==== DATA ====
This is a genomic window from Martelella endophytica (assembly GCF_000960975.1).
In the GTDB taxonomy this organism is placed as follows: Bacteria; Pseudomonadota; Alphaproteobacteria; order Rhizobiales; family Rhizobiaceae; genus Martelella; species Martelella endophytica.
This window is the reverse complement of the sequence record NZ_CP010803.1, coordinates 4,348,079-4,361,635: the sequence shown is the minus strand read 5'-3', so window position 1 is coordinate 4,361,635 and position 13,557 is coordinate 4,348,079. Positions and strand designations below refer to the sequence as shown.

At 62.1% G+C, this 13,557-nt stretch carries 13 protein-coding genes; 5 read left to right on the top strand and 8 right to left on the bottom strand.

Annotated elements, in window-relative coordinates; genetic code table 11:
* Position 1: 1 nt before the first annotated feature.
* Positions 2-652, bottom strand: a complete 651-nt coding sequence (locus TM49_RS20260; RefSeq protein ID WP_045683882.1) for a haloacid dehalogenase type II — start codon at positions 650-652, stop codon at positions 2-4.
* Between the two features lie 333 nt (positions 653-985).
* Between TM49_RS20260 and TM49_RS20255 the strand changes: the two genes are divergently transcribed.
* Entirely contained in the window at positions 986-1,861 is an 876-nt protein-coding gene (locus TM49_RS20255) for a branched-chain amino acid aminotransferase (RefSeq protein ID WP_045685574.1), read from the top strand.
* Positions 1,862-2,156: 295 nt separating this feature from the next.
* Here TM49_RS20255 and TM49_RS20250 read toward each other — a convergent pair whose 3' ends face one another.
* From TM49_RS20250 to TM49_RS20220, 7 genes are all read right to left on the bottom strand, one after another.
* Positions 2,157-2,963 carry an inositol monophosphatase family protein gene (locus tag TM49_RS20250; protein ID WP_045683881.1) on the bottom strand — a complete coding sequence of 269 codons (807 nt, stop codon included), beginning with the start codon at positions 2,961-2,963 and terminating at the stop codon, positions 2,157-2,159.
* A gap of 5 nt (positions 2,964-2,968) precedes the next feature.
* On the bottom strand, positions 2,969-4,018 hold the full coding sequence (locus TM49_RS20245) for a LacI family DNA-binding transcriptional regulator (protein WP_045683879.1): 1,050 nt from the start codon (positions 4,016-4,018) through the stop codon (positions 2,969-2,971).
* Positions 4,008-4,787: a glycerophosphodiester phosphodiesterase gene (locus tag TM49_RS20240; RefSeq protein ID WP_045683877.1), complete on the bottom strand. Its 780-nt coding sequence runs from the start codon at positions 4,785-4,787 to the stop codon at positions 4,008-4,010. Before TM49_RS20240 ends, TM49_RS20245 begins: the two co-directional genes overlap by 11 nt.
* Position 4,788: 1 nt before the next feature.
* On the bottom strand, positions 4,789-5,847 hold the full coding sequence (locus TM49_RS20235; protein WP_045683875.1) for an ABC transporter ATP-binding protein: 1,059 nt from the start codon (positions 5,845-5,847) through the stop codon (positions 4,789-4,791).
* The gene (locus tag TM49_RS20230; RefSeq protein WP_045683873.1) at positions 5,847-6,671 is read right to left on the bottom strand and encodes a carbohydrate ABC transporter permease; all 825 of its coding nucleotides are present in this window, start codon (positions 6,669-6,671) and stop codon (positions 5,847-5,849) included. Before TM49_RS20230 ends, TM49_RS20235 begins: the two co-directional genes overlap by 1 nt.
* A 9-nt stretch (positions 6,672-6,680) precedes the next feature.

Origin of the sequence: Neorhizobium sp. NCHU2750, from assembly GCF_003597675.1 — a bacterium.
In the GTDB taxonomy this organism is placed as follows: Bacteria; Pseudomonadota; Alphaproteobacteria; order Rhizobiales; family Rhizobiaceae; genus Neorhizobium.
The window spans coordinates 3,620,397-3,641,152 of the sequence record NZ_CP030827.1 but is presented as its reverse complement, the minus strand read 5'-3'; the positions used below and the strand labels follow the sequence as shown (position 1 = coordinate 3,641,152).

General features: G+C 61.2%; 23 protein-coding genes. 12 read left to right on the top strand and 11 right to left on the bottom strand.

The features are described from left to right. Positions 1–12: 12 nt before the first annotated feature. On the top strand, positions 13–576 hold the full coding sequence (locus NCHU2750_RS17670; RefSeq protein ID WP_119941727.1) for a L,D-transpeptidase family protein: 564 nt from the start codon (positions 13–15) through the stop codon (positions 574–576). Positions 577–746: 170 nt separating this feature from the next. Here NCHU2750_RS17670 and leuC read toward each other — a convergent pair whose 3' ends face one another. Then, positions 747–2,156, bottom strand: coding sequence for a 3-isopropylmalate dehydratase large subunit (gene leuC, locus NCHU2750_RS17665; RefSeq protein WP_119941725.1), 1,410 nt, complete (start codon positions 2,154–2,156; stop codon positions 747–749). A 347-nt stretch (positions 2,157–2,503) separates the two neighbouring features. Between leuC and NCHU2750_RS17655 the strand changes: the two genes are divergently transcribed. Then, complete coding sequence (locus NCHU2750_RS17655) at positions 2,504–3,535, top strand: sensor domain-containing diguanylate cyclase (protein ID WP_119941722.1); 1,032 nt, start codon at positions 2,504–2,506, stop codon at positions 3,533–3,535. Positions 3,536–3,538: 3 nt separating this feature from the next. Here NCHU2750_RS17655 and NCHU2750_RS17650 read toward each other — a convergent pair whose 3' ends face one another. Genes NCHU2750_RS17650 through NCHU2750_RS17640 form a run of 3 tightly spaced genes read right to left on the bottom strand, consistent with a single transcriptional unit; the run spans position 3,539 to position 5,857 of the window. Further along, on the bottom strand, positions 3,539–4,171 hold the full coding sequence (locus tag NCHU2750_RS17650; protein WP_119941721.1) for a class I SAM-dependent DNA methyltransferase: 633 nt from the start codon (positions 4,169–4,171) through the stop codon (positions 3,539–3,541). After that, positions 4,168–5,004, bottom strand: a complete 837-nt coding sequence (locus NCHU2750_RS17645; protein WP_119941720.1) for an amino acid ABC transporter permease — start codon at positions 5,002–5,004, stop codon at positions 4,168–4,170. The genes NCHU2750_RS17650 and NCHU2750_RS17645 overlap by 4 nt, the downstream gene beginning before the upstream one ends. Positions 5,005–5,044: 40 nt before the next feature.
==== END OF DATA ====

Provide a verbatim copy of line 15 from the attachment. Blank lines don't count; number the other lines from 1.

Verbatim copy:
* A gap of 5 nt (positions 2,964-2,968) precedes the next feature.